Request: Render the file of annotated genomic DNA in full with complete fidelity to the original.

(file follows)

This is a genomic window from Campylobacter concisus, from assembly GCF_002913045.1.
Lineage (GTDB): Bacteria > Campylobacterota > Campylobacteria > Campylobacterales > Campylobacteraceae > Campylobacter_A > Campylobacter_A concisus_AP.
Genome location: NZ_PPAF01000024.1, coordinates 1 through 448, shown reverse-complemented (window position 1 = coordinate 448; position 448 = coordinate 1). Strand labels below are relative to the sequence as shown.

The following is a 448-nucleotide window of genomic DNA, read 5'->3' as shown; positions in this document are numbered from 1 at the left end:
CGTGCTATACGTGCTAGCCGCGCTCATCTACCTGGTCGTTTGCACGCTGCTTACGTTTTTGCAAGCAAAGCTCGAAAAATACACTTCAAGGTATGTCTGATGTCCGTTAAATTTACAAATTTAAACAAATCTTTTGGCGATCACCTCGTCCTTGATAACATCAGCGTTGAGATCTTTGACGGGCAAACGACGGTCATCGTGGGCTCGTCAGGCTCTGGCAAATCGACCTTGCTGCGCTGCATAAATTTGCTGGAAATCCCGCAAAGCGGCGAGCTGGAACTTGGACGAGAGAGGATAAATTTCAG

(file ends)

This is a genomic window from Campylobacter concisus, from assembly GCF_002913045.1.
Lineage (GTDB): Bacteria > Campylobacterota > Campylobacteria > Campylobacterales > Campylobacteraceae > Campylobacter_A > Campylobacter_A concisus_AP.
Genome location: NZ_PPAF01000024.1, coordinates 1 through 448, shown reverse-complemented (window position 1 = coordinate 448; position 448 = coordinate 1). Strand labels below are relative to the sequence as shown.

The following is a 448-nucleotide window of genomic DNA, read 5'->3' as shown; positions in this document are numbered from 1 at the left end:
CGTGCTATACGTGCTAGCCGCGCTCATCTACCTGGTCGTTTGCACGCTGCTTACGTTTTTGCAAGCAAAGCTCGAAAAATACACTTCAAGGTATGTCTGATGTCCGTTAAATTTACAAATTTAAACAAATCTTTTGGCGATCACCTCGTCCTTGATAACATCAGCGTTGAGATCTTTGACGGGCAAACGACGGTCATCGTGGGCTCGTCAGGCTCTGGCAAATCGACCTTGCTGCGCTGCATAAATTTGCTGGAAATCCCGCAAAGCGGCGAGCTGGAACTTGGACGAGAGAGGATAAATTTCAG